The Federal high command did not expect Lee to take the offensive this fall, as Secretary of War Edwin M. Stanton reported on the 4th, “‘All quiet on the Potomac.’ Nothing to disturb autumnal slumbers… All public interest is now concentrated on the Tennessee.” However, Major General Jeb Stuart’s Confederate cavalry was busy reconnoitering the Federal positions.

One Confederate scout reported, “Their army is very much demoralized. Thousands of the conscripts have thrown away their guns, and are scattered through the country.” Another asserted that the Federals were retreating. This misinformation did nothing to help Lee, but Federals intercepted these messages, as well as one in which Stuart asked for “some good guides for country between Madison Court-House and Woodville,” on the Federal right.

On the 7th, Federal signalmen intercepted messages that the Confederates were preparing to break camp and go into motion. Lee planned for his men, led by Hill’s corps, to move southwest to Orange Court House, and then cross the Rapidan at multiple fords and head northwest, converging at Madison Court House. Stuart’s cavalry would screen the movement. As the Confederates moved out that afternoon, Meade put his troops on alert.

The next day, Lee’s troops moved up the south bank of the Rapidan and then crossed, marching northwest around Meade’s right. Meade still was not sure whether Lee was advancing or retreating. Federal signalmen could see the Confederates moving to their right, but they could not tell if Lee intended to outflank the army or continue moving northwest into the Shenandoah Valley. The Confederates stopped for the night just short of Madison.

Maj Gen G.G. Meade | Image Credit:

Meade responded by sending Brigadier General John Buford’s cavalry division, along with I, V, and VI corps, to probe along the Rapidan and determine Lee’s intention. Meade instructed Major General John Newton, commanding I Corps, that the probing action was “based upon the supposition that the enemy is retiring from the Rapidan. This supposition may prove to be erroneous.” If so, Newton was to “exercise prudence in the operations to be conducted by you, and not make unnecessary sacrifice in attempting to cross the river should the enemy show himself in strong force…”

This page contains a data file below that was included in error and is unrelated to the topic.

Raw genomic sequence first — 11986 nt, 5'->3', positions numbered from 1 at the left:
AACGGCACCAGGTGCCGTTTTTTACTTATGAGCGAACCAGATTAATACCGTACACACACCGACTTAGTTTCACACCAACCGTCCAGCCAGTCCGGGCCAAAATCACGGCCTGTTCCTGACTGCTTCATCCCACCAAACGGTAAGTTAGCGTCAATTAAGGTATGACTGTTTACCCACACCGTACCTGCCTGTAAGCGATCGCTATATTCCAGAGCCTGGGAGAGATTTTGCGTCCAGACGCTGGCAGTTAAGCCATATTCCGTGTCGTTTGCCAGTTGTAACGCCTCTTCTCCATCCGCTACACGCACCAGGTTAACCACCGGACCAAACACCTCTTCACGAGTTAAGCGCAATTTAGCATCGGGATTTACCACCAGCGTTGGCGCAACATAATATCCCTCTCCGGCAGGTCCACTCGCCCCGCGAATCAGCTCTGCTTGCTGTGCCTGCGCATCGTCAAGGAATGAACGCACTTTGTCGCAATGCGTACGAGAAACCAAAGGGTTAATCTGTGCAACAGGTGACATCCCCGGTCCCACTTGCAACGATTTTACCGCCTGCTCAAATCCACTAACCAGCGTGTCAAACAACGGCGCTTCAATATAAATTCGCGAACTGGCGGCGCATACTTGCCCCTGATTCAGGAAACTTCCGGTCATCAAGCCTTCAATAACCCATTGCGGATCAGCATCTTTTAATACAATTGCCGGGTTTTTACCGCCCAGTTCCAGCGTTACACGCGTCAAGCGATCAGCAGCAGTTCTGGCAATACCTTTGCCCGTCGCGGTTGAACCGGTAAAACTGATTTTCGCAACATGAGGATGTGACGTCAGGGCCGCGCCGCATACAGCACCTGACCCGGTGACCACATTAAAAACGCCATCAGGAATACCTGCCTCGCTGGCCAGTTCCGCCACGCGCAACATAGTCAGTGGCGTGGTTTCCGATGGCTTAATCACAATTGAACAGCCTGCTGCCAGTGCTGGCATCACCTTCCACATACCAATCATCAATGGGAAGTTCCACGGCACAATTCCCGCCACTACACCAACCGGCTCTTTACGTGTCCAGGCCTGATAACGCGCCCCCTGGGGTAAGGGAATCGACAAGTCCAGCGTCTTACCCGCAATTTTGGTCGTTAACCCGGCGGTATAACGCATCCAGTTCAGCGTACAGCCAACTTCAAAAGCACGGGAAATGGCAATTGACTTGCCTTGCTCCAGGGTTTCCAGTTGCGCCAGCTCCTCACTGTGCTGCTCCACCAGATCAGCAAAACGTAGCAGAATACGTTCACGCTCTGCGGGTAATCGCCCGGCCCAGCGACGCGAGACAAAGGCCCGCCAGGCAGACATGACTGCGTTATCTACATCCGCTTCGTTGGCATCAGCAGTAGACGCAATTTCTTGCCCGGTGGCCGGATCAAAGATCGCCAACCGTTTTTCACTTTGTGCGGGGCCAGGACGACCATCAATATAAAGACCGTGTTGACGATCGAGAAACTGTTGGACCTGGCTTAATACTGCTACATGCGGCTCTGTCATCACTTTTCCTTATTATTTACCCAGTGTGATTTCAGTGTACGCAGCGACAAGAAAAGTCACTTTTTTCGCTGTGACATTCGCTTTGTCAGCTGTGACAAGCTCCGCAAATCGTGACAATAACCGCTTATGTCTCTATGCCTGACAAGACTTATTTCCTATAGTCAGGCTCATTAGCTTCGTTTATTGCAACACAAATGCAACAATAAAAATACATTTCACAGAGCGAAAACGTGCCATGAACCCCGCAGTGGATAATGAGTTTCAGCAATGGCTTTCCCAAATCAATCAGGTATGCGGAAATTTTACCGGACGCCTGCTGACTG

By the 10th, Lee was poised to move around Meade’s right, just as he had moved around Major General John Pope’s right in the Second Bull Run campaign of August 1862. The Confederates arrived at Madison, while Stuart’s cavalry rode ahead and clashed with Federal horsemen under Brigadier General H. Judson Kilpatrick near the road that led to Meade’s right and rear. Stuart drove off the undermanned Federals.

Meade received word of the skirmish but still could not tell where Lee was heading. General-in-Chief Henry W. Halleck advised, “Attack him and you will soon find out.” Meade pieced all the incoming information together and reported to Washington around noon: “Every indication would lead to the conclusion that the enemy’s cavalry attacking me are supported by a large force of infantry, and there are some reasons to believe there is a movement into the Shenandoah Valley.”

Meanwhile, Stuart’s horsemen held the Federals off while the Confederate infantry moved north toward Sperryville. Kilpatrick dispatched one of his brigades under Brigadier General Henry Davies to move around Stuart’s right, and after another skirmish, Davies discovered the Confederate infantry on the march. Kilpatrick reported, “Two columns of the enemy were seen moving at 6:30 p.m. in the direction of General Davies’ right. That is the weakest portion of my line.”

By that time, Meade had discovered Lee’s intentions. He wired Halleck:

“A.P. Hill’s whole corps and part of Ewell’s are turning my right flank, moving from Madison Court-House to Sperryville. As it will be impossible for me to maintain my present position with so considerable a force of the enemy threatening my rear and communications, I shall, tonight, withdraw to the north side of the Rappahannock, and endeavor, by means of the cavalry, to find out the enemy purpose. My belief now is that his movements are offensive.”

Meade called back his probing forces and sent his supply wagons north. He prepared to fall back across the Rappahannock the next day, just as Pope had done in August 1862. With Lee turning the Federal right, this seemed like Second Bull Run all over again.


References; Denney, Robert E., The Civil War Years: A Day-by-Day Chronicle (New York: Gramercy Books, 1992 [1998 edition]), p. 332-33; Foote, Shelby, The Civil War: A Narrative: Volume 2: Fredericksburg to Meridian (Vintage Civil War Library, Knopf Doubleday Publishing Group, Kindle Edition, 2011), p. 766, 785-87, 791; Fredriksen, John C., Civil War Almanac (New York: Checkmark Books, 2007), p. 358-59; Freeman, Douglas Southall, Lee (Scribner, Kindle Edition, 2008), Loc 6405; Long, E.B. with Long, Barbara, The Civil War Day by Day (New York: Da Capo Press, Inc., 1971), p. 419-20; Wert, Jeffry D., Historical Times Illustrated Encyclopedia of the Civil War (New York: Harper & Row, 1986, Patricia L. Faust ed.), p. 80

Lee Mobilizes in Northern Virginia

September 29, 1863 – General Robert E. Lee began planning to attack after receiving confirmation that Major General George G. Meade’s Federal Army of the Potomac was weakened.

Confederate Gen R.E. Lee | Image Credit: